Allie Anderson speaks to Dr Christopher Rowland Payne about why it’s crucial that aesthetic practitioners are experts in sun protection and skincare, and how working with others has helped to shape his career.
Consultant dermatologist Dr Christopher Rowland Payne has been treating various sun-related skin complaints for his entire career, which spans more than three decades. It was through his work with skin cancer patients that he became interested in aesthetics. “I was treating a lot of skin cancers in the NHS, such as melanoma, basal cell and squamous cell cancer, and when carrying out procedures one is always trying to find a good cosmetic result,” he explains, noting, “Sometimes, that result is better than the untreated side of the face, and bit by bit you realise that rather than just making better a problem, you can improve a person’s appearance. So you become focused not just on illness, but also on wellness.”
At the same time, the aesthetics specialty was expanding rapidly: the explosion of new treatments and procedures that practitioners could offer patients to combat a greater number of complaints really piqued Dr Rowland Payne’s interest, so he decided to branch out into aesthetic practice. “Of all the specialties, dermatology is most intimately linked with aesthetics, and the natural evolution of one to the other is obvious,” he says. Having completed his medical training at St Bartholomew’s Hospital, and subsequently working in Edinburgh before finding his way back to London to train in dermatology at St Thomas’ and Westminster Hospitals, Dr Rowland Payne began seeing private patients when he was appointed consultant in 1990. Three years ago he opened his own private clinic, where he works each day, as well as working as a consultant to The London Hospital across the road. Treating sun-damaged skin, including skin cancer, still forms a large part of his day-to-day practice. Many of the skin cancers he finds are discovered on routine total skin examination of patients who have been referred for other reasons. “I studied this systematically by looking at 200 consecutive patients, and this included new patients and those I’d seen before,” Dr Rowland Payne says. “In 41 of the 200, there were 117 skin malignancies, six of which were melanomas, which neither the patient nor the referring doctor had noticed.”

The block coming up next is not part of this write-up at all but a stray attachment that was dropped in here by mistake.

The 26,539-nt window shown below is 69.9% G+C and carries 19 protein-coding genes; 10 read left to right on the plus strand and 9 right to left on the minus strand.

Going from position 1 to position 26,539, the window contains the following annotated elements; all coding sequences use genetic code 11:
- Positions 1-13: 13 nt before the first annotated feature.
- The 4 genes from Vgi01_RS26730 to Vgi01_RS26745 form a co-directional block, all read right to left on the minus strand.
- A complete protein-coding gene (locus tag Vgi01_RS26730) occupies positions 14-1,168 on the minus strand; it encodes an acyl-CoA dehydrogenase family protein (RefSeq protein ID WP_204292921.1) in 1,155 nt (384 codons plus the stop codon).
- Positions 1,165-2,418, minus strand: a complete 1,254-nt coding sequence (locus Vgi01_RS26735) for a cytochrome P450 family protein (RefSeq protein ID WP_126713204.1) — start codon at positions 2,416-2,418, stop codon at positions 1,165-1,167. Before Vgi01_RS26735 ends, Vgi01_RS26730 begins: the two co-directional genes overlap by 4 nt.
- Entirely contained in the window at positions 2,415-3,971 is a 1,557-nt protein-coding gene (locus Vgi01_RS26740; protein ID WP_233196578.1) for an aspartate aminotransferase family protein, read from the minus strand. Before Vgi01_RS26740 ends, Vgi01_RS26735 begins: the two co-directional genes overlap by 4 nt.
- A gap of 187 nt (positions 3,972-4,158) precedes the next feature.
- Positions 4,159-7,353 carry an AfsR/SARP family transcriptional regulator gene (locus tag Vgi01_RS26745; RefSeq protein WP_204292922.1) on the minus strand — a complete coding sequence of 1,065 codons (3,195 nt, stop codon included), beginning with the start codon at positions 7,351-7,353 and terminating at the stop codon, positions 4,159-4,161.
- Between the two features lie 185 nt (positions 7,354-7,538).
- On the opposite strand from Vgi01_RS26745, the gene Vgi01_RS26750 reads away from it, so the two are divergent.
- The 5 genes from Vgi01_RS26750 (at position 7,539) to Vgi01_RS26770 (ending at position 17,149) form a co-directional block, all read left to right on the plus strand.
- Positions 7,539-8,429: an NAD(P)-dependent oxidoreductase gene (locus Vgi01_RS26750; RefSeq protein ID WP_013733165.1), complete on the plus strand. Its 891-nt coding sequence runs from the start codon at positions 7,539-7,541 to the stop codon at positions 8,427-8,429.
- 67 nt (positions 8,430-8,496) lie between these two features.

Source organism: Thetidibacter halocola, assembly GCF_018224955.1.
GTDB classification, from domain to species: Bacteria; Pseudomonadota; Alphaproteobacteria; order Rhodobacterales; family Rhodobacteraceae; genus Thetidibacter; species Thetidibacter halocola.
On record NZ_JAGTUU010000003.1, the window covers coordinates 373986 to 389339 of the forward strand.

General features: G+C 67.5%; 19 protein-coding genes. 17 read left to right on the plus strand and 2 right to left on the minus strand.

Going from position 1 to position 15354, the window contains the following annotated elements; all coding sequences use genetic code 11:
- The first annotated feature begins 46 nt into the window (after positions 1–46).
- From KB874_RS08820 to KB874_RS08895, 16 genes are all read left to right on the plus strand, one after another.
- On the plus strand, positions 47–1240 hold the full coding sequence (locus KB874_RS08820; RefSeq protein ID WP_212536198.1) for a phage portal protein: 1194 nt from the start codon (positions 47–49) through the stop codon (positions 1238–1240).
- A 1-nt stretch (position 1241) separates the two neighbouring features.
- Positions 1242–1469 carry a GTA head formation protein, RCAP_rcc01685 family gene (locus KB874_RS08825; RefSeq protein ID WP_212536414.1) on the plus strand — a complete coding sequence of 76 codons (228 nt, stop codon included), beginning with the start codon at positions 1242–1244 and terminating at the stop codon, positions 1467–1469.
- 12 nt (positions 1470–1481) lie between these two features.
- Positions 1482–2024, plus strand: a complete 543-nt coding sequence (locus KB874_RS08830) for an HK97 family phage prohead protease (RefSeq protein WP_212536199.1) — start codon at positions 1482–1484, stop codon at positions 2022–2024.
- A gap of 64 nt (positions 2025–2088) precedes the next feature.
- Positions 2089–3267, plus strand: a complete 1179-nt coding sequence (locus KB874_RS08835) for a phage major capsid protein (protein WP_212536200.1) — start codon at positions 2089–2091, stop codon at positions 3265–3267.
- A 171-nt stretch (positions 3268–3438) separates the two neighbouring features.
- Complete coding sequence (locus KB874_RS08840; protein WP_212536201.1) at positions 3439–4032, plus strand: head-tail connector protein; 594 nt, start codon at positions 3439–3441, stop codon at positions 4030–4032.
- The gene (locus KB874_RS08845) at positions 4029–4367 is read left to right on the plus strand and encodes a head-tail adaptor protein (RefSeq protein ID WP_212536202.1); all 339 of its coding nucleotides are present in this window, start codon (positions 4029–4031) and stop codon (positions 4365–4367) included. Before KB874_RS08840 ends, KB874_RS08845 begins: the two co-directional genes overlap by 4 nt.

“Aesthetic practitioners need to be experts in sun protection and skin cancer vigilance”
This, he says, is a good reason for all aesthetic practitioners to be aware of moles, melanomas and other skin cancers and to understand the physiology and anatomy of the skin, the effects of sun exposure and how to prevent the sun from damaging the skin. “Aesthetic practitioners need to be experts in suncare and how to live with the sun in a healthy way,” he comments. “Of course, using sunscreen from Easter to October is an important part of that, but we must also teach patients the importance of wearing hats, covering up and seeking shade. Very often, patients don’t tell you that they’ve been using sunbeds, but there is a giveaway called the Sunbed Suntan SacroScapular Sparing Sign, or the six S’s” he says. This term, coined by Dr Rowland Payne, describes three areas of the body – the sacrum and each of the scapulae – where the patient’s weight is concentrated as they lie on a sunbed, and thus, which are blanched. Since tanning is an oxygen-dependent process, and these blanched areas aren’t exposed to oxygen as the patient lies on the sunbed, the three areas do not tan while the rest of the body does. Dr Rowland Payne says, “Practitioners can use the six S’s to look for evidence of frequent sunbed use, and to educate patients about its dangers.”
Dr Rowland Payne is enjoying a fairly illustrious career, some of the highlights of which include delivering the 2017 Royal Society of Medicine’s Stevens Lecture on skin cancer and sun addiction, being President of the European Society of Cosmetic and Aesthetic Dermatology and President of the Royal Society of Medicine’s Aesthetic Faculty Council, and holding editorship of the Journal of Cosmetic Dermatology, as well as being on the Aesthetics editorial board. “Those were extremely satisfying because it meant that I could be involved in educating and teaching, as well as learning, and it’s important to be able to share one’s knowledge,” he says.
But equally gratifying, he notes, is having the opportunity to continue to work with and learn from peers. Dr Rowland Payne believes his most notable achievement was working on the 2016 800-page textbook, Cosmetic Medicine and Surgery, with three international colleagues. “It was a very hard but rewarding thing to have done,” he says. “Every day we’re lucky to see people we can help, so the thing I appreciate most about my job is that every day, I’m happy to come to work. I love my job, and that’s a great privilege.”
When a patient comes in for one thing and, on examining them, you find something more concerning that they didn’t know they had, such as melanoma. You can help them to avoid the suffering that would have gone with later diagnosis.
I would have worked harder as a medical student because I was very lazy! But now I work harder and harder every year. There’s that old thing you were told at school: the more you put in, the more you get out, and it’s so true.
I love cycling, and I’m very interested in history. In May I combined the two and cycled down the Valley of the Meuse in France, running into Belgium.
Try and work with many people; visit people and see how they work, and if possible get them to visit you too so they can work alongside you with your patients. You learn such a lot that way.